732E0F4E 3CA0CDAB 387ABF05 EB8F22F2 2431F1AE 5D51FEE3 FCDEA934 7FBD3603
7C977854 B8E999BF 7FC93021 7F46ABF8 A4BA2ED6 172D3D09 B5020301 0001
% Key pair was generated at: 06:37:27 UTC Jan 13 2005
Key name: c2851-27.cisco.com.server
Usage: Encryption Key
Key is not exportable.
Key Data:
307C300D 06092A86 4886F70D 01010105 00036B00 30680261 00DD96AE 4BF912EB
2C261922 4784EF98 2E70E837 774B3778 7F7AEB2D 87F5669B BF5DDFBC F0D521A5
56AB8FDC 9911968E DE347FB0 A514A856 B30EAFF4 D1F453E1 003CFE65 0CCC6DC7
21FBE3AC 2F8DEA16 126754BC 1433DEF9 53266D33 E7338C95 BB020301 0001

Using the Stored Credential

When the eToken is inserted and logged in, the key-pair credentials stored on the eToken take precedence over the key pair stored on the router. During the establishment of a new VPN tunnel, the router uses this new credential from the eToken. Following are the required steps to establish the VPN tunnel using the eToken (Figure 2).
1. The user plugs in the eToken.
2. The user logs in to eToken automatically or from the CLI.
3. The router initiates the VPN tunnel using the stored credentials.
4. The user is connected to the VPN.
5. The user removes the eToken.
6. The router tears down the VPN tunnel after timeout.

Figure 2. User Connecting to the VPN with eToken

Token Removal Timeout

By default, the router uses the current cryptographic ISAKMP timeout period to initiate a rekey of the encryption keys. Use the following command to override this behavior and cause the router to time out the VPN tunnel when the user removes the eToken from the router:
router(config)# crypto pki token usbtoken0 removal timeout 10
This command causes the router to remove the credentials 10 seconds after the eToken is removed (available range: 0 to 480).

Removing the Credentials from the eToken

Removing the eToken causes the router to remove the cryptographic keys and time out the VPN tunnel. To remove the key pair from the eToken, plug the eToken into the router, and after a successful login to the eToken, use the following commands to remove the RSA key pair.
router(config)# cryto key zeroize rsa
router(config)# no crypto pki trustpoint IOSCA
router(config)#do write mem
Building configuration...
[OK]
The following router log shows no cryptographic keys configured on the eToken.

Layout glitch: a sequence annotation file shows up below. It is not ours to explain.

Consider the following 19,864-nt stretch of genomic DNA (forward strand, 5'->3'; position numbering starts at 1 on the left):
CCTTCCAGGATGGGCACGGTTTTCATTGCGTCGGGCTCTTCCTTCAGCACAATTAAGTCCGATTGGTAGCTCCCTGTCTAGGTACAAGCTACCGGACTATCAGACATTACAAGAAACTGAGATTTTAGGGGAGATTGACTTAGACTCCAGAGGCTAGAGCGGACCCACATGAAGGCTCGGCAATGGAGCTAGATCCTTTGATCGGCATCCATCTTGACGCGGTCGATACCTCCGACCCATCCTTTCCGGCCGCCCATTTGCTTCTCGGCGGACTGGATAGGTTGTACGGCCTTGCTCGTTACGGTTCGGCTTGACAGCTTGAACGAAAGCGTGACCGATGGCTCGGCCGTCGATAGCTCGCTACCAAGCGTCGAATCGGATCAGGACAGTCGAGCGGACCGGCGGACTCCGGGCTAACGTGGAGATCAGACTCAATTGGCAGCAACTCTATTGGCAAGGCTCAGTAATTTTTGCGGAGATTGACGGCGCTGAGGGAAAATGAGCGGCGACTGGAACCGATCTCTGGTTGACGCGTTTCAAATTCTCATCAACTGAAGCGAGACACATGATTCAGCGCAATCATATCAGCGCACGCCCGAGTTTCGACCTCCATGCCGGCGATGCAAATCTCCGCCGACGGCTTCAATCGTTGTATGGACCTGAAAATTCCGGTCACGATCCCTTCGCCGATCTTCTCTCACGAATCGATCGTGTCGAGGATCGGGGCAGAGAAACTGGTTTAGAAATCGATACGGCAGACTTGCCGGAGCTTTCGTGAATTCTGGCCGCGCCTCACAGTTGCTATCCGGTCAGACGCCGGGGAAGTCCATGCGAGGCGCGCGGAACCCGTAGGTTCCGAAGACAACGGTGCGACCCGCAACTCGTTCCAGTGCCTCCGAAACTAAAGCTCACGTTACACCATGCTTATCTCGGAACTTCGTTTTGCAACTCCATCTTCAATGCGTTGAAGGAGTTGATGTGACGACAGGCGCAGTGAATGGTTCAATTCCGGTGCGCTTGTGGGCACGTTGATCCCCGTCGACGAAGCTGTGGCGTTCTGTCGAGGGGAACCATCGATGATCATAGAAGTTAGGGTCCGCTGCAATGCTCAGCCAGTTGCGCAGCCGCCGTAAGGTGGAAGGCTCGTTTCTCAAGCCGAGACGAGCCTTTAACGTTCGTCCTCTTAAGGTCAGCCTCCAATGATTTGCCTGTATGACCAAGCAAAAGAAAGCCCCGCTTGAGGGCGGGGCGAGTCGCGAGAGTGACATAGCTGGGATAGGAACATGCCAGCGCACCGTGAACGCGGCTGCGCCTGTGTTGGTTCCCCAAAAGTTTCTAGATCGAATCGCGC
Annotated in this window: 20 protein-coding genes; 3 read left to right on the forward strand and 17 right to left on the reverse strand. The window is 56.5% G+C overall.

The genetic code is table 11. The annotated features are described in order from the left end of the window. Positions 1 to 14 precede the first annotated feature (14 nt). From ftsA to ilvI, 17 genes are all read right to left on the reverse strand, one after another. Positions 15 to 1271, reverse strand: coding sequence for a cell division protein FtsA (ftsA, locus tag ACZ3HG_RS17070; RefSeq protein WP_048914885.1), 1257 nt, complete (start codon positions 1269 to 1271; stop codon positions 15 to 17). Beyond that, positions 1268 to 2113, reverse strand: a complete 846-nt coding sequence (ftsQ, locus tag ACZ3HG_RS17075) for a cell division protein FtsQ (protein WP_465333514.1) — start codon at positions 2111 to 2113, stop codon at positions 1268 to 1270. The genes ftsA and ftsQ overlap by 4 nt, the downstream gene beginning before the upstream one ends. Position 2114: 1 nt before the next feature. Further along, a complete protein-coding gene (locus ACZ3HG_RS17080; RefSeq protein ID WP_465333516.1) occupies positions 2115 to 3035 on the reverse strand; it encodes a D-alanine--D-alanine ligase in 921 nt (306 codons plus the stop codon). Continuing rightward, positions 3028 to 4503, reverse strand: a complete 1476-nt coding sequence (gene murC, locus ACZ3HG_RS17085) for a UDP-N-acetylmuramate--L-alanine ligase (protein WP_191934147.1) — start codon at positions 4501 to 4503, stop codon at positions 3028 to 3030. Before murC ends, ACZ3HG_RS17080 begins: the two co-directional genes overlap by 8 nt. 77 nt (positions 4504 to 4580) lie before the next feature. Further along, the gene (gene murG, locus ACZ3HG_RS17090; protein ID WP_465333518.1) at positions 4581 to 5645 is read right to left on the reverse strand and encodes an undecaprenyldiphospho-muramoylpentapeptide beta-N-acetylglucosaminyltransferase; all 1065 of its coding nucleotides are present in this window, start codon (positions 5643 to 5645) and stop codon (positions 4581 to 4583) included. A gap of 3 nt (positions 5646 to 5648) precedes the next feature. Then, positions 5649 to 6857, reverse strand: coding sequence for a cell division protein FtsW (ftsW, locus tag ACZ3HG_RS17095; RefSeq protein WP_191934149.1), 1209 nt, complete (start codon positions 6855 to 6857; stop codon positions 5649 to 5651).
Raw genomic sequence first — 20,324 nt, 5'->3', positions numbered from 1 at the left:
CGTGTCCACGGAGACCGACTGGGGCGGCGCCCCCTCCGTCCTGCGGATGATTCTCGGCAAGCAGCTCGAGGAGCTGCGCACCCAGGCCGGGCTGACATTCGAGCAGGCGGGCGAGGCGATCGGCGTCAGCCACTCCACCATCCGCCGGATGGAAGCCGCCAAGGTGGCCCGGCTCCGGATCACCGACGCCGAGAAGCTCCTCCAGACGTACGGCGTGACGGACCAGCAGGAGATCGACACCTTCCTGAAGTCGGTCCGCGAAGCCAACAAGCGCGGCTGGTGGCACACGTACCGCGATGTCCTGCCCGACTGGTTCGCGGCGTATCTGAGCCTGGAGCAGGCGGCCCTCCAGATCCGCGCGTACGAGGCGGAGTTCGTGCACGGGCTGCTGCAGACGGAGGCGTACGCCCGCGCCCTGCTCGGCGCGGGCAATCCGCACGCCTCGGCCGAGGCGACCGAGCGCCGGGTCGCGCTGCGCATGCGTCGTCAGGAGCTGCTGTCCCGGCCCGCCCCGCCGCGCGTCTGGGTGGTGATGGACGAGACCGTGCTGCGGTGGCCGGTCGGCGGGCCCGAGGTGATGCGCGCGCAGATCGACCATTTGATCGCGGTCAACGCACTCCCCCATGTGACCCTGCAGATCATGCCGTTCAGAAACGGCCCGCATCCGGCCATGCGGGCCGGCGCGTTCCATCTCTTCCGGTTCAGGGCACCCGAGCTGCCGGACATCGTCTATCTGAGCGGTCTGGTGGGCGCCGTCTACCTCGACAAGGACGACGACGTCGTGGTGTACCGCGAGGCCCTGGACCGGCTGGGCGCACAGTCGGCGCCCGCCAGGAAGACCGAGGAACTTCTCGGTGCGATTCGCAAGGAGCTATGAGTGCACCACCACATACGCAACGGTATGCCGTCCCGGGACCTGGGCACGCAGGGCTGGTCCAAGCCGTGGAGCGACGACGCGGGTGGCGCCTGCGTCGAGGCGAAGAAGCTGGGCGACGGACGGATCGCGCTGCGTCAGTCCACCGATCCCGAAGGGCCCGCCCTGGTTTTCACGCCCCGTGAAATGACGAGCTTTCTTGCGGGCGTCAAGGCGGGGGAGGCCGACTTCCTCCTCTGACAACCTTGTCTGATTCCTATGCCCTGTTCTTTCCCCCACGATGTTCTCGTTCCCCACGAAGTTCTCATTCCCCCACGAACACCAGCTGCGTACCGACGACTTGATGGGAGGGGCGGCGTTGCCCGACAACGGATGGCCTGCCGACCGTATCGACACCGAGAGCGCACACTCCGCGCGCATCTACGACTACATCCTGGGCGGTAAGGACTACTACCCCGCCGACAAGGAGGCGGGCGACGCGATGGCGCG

c2851-27#show crypto key mypubkey rsa
c2851-27#

CONFIGURATION PROVISIONING WITH eTOKEN

Configuration provisioning with eToken is enabled by downloading a configuration file from the eToken into the running configuration memory of the router. There are two ways for provisioning with eToken: secondary and boot configuration.

Secondary Configuration

With secondary configuration upload, the router is configured to load a configuration file after the router is logged in to the eToken with the correct PIN. The router can log in to the eToken with either automatic login or manual login, as shown in the previous section.
The configuration file on the eToken can be stored with protected or unprotected file attributes. When a file is protected, it can be accessed only when logged into the eToken. Placing a configuration with protected attributes should be done from a management station. The secondary configuration file can contain a full configuration of the router, or a partial configuration related to establishing a VPN tunnel. The secondary configuration file is merged with the running configuration on the router. To store these configuration changes to the startup configuration, the user must issue a write memory command.
Use the following configuration command to configure the router to load a secondary configuration file after the login to the eToken:
router(config)#crypto pki token default secondary config CONFIG1.CFG

Boot Configuration File

The eToken module can store a configuration file in the unprotected space in its memory. The router can boot from this configuration as well, and can then contact a Cisco CNS 2100 Series Intelligence Engine or Trivial File Transfer Protocol (TFTP) server for full, final configuration. This scenario can be expanded when the intelligence engine pushes a security Cisco IOS Software feature set to the router. When the router has a security feature set and the correct PIN in its configuration, it can unlock the protected area of the eToken module that contains a digital certificate or VPN credentials to authenticate an IPSec tunnel.